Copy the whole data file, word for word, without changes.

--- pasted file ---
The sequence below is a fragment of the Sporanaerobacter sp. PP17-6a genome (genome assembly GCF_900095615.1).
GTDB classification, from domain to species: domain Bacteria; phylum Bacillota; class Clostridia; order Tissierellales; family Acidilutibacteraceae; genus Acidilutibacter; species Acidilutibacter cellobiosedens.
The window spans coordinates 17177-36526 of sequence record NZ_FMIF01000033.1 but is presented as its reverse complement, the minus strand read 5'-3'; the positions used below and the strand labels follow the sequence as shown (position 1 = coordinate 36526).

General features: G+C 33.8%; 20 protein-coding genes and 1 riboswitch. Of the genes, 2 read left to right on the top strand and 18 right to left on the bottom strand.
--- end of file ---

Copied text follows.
The sequence below is a fragment of the Sporanaerobacter sp. PP17-6a genome (genome assembly GCF_900095615.1).
GTDB classification, from domain to species: domain Bacteria; phylum Bacillota; class Clostridia; order Tissierellales; family Acidilutibacteraceae; genus Acidilutibacter; species Acidilutibacter cellobiosedens.
The window spans coordinates 17177-36526 of sequence record NZ_FMIF01000033.1 but is presented as its reverse complement, the minus strand read 5'-3'; the positions used below and the strand labels follow the sequence as shown (position 1 = coordinate 36526).

General features: G+C 33.8%; 20 protein-coding genes and 1 riboswitch. Of the genes, 2 read left to right on the top strand and 18 right to left on the bottom strand.